“That’s what’s in the backpack?” she asked. “More papers?”

  “The most important papers,” said Afa, nodding. “All the keys to the story, the biggest steps, the biggest players.” He thumbed through the papers with lightning speed, his fingers guided by an obvious familiarity. “And the biggest players of all were the Trust.” He pulled out a slim brown folder, holding it in the air with a flourish. “The Trust.”

  Kira took it gingerly, as she might have touched a baby in the old maternity ward. It was thin, maybe twenty or thirty sheets of paper at the most—pathetically slim next to the massive bulk of papers bursting out of the overstuffed bag. She opened it and saw that the top sheet was an email printout, framed by layers of meaningless symbols. At the top of the page was the name she hadn’t dared to hope for:

  Armin Dhurvasula.

  Armin.

  Her father.

  The email was date-stamped November 28, 2051, and the list of recipients was illegible—another string of random symbols. She read it breathlessly: “‘So it’s official. The government has placed an order for 250,000 BioSynth 3s. We’re building the army that will end the world.’” She looked at Afa. “He knew?”

  “Keep reading.” He was more lucid now than before, as if the familiar topic had rejuvenated his mind.

  “‘A quarter million soldiers,’” she continued. “‘Do you have any idea how ridiculous that is? That’s a small city of completely new beings, not technically human but still intelligent, still self-aware, still capable of human feeling. It was one thing when we were making a few thousand Watchdogs, but this is a new humanoid species.’” These were his words—her own father’s words. She had to fight not to cry as she read them. “‘The government—even our own board of directors—talks about them like property, but that’s not how most people will see them, and that’s not how they’ll see themselves. At best, we’re reverting to the worst excesses of “partial people” and human slavery. At worst, we’re making humans completely obsolete.’”

  Kira shook her head, her eyes locked on the page. “How could he know all this? How could he know it and not do anything to stop it?”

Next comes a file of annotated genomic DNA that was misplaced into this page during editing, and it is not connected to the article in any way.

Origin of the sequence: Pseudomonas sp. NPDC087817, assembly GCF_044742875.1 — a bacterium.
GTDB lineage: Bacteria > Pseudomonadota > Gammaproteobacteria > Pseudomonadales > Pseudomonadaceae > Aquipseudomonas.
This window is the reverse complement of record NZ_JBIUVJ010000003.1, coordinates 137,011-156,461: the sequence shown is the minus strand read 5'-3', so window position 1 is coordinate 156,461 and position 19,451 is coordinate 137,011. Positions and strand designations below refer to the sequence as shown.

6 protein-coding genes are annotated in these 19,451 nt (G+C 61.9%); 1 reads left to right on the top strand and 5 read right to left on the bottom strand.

“Keep reading,” said Afa again, and Kira swallowed her tears.

  “‘I don’t know where this is going to end, but I know that there’s nothing we can do at this point to keep it from starting. The wheels are already moving, the technologies are already proven—Michaels and the rest of the board could do
this with or without us. We can’t stop it, but we need to do something to tweak it. I don’t want to say anything else, even on an encrypted server. We’re having a live meeting tonight at nine in Building C. My office.’

  “‘The first thing we’ll do is figure out exactly who we can trust.’”

  Kira fell silent, reading and rereading the email until the words seemed to blur and lose meaning. She shook her head. “I don’t understand.”

  “That’s the first instance of the word,” said Afa, standing and pointing at the final sentence. “He said they had to figure out who they could trust. From what I’ve been able to piece together, they formed the group that night, in that secret meeting, and they started using the word Trust as a code word.”

  “He said they were trying to tweak something,” said Kira. “What does that mean? Were they trying to tweak the plans for the Partials? Or tweak the Partials themselves?”

  “I don’t know,” said Afa, taking the folder from her hand. He sat down and began laying out the papers on the floor. “Everything they did was encrypted—that’s what all this gobbledygook is up here, and down here. I got through as much of it as I could, but they were being very careful.” He arranged another printout carefully on the floor in front of him. “This is the next one, though it doesn’t say much. I assume it’s in code, but not machine code, or I could have cracked it. They gave themselves pass codes and phrases so they could talk without their bosses understanding them.”